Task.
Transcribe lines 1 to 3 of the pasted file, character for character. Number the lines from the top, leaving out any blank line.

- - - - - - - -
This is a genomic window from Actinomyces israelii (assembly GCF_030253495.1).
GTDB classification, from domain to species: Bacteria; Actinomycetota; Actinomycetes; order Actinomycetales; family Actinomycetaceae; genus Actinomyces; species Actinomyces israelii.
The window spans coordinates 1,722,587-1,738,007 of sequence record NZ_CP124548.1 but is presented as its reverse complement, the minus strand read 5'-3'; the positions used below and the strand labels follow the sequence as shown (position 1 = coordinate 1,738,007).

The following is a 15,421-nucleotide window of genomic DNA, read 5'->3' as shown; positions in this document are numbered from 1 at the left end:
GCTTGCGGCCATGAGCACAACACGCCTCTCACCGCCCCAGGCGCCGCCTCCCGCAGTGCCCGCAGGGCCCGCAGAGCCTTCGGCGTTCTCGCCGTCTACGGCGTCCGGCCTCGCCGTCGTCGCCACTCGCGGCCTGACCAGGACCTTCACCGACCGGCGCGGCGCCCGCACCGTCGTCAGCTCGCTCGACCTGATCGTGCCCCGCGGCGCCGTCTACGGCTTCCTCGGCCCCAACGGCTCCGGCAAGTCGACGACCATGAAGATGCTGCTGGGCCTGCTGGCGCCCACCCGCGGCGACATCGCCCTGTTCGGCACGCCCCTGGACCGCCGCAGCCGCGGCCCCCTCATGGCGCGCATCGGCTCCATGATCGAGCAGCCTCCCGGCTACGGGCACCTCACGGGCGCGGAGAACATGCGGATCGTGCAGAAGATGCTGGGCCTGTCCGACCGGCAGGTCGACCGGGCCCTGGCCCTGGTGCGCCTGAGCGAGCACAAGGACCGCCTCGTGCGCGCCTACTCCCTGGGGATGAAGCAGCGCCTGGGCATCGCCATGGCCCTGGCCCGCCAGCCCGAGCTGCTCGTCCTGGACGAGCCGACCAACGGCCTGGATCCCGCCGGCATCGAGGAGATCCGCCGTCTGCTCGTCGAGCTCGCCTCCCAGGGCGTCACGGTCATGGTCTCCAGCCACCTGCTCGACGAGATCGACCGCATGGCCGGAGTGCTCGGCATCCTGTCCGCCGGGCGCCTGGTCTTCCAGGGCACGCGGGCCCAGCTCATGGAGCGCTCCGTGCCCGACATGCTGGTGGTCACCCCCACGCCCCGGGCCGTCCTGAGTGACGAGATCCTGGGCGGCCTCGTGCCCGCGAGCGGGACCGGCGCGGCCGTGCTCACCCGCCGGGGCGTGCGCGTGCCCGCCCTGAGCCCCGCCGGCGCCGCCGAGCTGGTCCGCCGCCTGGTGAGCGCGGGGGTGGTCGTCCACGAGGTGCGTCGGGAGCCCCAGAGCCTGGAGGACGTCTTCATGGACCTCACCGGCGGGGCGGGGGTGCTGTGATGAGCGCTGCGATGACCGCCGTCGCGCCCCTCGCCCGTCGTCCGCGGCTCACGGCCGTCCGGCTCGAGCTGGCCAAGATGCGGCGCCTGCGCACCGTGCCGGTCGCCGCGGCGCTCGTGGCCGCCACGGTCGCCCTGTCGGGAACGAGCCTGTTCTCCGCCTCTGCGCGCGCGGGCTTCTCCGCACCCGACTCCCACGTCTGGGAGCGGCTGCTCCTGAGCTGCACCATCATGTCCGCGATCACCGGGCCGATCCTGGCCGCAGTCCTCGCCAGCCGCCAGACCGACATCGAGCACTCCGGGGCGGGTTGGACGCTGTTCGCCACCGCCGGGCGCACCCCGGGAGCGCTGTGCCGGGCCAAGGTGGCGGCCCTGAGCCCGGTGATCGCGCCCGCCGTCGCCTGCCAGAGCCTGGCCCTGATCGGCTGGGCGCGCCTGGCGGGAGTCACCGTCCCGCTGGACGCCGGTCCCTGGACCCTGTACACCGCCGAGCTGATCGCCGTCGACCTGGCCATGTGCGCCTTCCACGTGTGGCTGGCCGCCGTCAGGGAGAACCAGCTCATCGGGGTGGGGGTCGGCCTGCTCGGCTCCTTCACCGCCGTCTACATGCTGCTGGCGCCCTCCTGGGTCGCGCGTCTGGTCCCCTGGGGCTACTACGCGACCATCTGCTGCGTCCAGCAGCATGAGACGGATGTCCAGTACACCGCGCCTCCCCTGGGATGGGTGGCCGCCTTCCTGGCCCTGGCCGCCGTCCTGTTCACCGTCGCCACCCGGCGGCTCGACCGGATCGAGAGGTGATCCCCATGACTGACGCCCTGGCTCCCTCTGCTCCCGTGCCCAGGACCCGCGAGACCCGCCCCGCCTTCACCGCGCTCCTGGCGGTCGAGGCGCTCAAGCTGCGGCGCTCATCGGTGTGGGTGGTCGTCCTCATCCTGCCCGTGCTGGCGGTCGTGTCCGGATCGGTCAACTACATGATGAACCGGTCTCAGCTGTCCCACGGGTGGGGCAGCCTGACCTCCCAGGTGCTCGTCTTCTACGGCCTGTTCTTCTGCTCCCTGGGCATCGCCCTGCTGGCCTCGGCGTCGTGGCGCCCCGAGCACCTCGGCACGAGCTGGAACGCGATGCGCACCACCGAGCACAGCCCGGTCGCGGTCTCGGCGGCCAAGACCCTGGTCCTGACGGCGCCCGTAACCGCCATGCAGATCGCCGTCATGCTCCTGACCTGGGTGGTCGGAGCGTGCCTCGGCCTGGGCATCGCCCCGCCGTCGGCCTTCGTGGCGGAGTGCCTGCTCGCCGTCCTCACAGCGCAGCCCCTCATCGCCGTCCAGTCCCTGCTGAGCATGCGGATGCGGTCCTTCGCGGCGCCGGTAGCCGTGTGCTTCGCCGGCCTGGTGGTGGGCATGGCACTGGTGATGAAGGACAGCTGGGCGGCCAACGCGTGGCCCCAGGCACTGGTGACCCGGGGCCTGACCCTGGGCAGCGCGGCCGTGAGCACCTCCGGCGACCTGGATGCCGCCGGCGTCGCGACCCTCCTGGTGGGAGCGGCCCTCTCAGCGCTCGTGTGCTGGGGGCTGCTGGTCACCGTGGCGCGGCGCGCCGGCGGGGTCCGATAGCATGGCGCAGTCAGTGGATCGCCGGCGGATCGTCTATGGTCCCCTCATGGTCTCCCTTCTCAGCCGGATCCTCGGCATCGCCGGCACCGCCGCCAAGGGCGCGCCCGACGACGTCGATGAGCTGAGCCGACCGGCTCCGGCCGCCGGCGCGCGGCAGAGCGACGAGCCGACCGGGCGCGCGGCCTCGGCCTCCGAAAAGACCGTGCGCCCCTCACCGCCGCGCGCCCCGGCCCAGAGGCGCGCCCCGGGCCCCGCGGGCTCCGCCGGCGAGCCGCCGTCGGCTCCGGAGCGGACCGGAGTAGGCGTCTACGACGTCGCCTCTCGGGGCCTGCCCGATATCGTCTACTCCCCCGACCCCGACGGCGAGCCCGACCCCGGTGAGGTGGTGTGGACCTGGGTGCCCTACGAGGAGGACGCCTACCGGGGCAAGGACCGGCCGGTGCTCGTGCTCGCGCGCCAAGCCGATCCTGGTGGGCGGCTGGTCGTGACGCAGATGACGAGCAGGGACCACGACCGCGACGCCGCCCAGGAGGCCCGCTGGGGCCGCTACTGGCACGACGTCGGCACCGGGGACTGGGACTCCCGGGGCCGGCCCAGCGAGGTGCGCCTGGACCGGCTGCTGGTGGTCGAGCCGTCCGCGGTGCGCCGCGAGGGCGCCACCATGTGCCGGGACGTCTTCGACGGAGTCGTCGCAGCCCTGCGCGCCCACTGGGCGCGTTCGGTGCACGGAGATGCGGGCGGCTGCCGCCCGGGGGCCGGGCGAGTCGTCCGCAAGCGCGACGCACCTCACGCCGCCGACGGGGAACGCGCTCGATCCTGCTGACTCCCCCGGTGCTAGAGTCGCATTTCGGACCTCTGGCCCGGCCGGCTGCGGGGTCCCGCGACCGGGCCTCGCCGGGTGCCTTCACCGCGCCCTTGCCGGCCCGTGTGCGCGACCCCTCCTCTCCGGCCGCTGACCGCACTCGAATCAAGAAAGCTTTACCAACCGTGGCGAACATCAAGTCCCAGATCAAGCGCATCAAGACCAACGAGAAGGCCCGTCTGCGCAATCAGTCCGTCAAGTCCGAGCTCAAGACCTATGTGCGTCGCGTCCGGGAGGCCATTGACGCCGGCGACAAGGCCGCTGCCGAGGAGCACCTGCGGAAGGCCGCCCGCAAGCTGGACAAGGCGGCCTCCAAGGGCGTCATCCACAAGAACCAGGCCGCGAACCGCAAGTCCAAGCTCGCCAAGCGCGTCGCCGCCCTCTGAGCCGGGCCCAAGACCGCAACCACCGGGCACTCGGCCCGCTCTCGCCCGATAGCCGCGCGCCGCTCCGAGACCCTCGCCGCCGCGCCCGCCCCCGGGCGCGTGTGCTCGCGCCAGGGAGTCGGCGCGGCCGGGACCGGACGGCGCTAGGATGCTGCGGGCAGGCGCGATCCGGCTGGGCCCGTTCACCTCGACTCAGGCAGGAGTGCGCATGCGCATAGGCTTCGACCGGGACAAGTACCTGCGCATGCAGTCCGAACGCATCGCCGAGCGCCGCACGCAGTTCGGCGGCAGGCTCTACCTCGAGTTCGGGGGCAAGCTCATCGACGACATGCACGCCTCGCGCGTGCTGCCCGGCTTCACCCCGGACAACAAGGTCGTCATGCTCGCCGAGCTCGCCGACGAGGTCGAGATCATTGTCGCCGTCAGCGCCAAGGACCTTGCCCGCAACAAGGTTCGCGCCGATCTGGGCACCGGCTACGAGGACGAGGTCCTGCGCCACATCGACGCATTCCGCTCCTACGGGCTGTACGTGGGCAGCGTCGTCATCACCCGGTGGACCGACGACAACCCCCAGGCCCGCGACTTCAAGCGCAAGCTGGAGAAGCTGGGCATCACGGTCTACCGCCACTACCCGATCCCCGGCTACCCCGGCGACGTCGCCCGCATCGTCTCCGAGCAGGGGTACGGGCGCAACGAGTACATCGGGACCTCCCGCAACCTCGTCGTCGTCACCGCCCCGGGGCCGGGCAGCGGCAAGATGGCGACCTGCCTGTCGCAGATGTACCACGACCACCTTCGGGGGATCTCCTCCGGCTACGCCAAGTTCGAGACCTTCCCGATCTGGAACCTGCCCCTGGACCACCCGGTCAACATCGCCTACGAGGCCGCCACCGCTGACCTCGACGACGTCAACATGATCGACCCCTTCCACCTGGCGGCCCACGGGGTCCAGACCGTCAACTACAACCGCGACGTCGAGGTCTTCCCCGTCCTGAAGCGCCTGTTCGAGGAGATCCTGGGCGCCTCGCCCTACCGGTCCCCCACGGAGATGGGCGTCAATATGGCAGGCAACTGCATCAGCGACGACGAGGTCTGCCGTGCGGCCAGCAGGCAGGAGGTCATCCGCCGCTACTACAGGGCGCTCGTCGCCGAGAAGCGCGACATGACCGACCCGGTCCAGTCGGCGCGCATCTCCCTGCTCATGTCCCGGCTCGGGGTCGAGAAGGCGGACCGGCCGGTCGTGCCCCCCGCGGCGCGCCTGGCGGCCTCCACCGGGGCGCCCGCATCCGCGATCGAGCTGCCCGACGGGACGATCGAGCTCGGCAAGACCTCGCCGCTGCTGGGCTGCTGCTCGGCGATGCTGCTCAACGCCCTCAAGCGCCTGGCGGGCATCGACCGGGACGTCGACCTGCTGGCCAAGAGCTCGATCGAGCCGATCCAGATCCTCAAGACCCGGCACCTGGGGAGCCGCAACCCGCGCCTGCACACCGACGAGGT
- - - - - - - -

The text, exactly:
This is a genomic window from Actinomyces israelii (assembly GCF_030253495.1).
GTDB classification, from domain to species: Bacteria; Actinomycetota; Actinomycetes; order Actinomycetales; family Actinomycetaceae; genus Actinomyces; species Actinomyces israelii.
The window spans coordinates 1,722,587-1,738,007 of sequence record NZ_CP124548.1 but is presented as its reverse complement, the minus strand read 5'-3'; the positions used below and the strand labels follow the sequence as shown (position 1 = coordinate 1,738,007).